At the Fire Department Safety Officers Association’s (FDSOA) 28th annual Apparatus Specification and Maintenance Symposium, Jim Juneau kicked the conference off with a keynote covering how firefighters are treated by the law, particularly in cases where firefighters were involved in apparatus MVAs where firefighters, civilians, or both are injured or killed.
Juneau explained that firefighters know they are performing a dangerous job, but the dangers they most often consider are the dangers of the fireground: the fire itself, smoke, searching for victims above the fire, building collapse, getting trapped, etc. But, often they don’t think of the dangers of getting to and from the fire and the consequences of what may go wrong during the response.
Important for any firefighter to consider is that although they may have insurance or may work for a large municipality, there will be consequences if they are operating a fire apparatus and they cause an accident that leads to injury or death. Just a few of these consequences include being charged with criminally negligent homicide; being charged with felony vehicular homicide; a firefighter losing his job; and awards of $15,000,000 and $2,215,000 in an unlawful death law suit. The dollar amounts are staggering, and Juneau reminded everyone that no one has $2,000,000 laying around.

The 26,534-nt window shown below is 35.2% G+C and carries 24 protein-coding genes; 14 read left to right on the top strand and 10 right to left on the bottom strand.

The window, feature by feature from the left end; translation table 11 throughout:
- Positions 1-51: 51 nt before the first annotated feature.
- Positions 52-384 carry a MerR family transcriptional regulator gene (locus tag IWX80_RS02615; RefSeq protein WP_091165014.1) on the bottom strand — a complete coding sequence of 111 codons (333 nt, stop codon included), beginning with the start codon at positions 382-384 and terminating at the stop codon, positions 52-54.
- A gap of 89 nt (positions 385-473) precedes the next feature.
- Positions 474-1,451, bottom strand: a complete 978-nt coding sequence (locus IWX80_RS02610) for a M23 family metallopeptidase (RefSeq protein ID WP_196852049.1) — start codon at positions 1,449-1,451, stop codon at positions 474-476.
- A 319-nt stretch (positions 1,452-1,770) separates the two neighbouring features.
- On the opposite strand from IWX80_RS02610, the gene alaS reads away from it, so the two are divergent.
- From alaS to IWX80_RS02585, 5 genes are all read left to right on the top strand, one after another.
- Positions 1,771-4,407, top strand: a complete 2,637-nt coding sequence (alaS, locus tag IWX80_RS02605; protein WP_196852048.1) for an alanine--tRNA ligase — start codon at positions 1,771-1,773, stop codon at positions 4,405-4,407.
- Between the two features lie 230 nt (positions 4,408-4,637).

Juneau cited several case studies and the actions that led to various consequences. Some seemed almost unbelievable, yet these things to occur—even to the point of getting caught in a lie on an accident report.
Juneau wrapped his keynote by listing eight things that will get a firefighter in trouble:
- Ignoring national standards.
- Poor vehicle maintenance and inspection habits
- Not using occupant/equipment restraints
- Entering a negative right-of-way intersection
- Excessive speed or crazy driving habits
- Disrespecting railroad crossings
- Backing and maneuvering an apparatus without spotters.
- Intoxication on duty or ignoring it/concealing it.
He ended the presentation by reminding the audience that cost of these apparatus operating mistakes are not always in dollars, but could be in lives lost.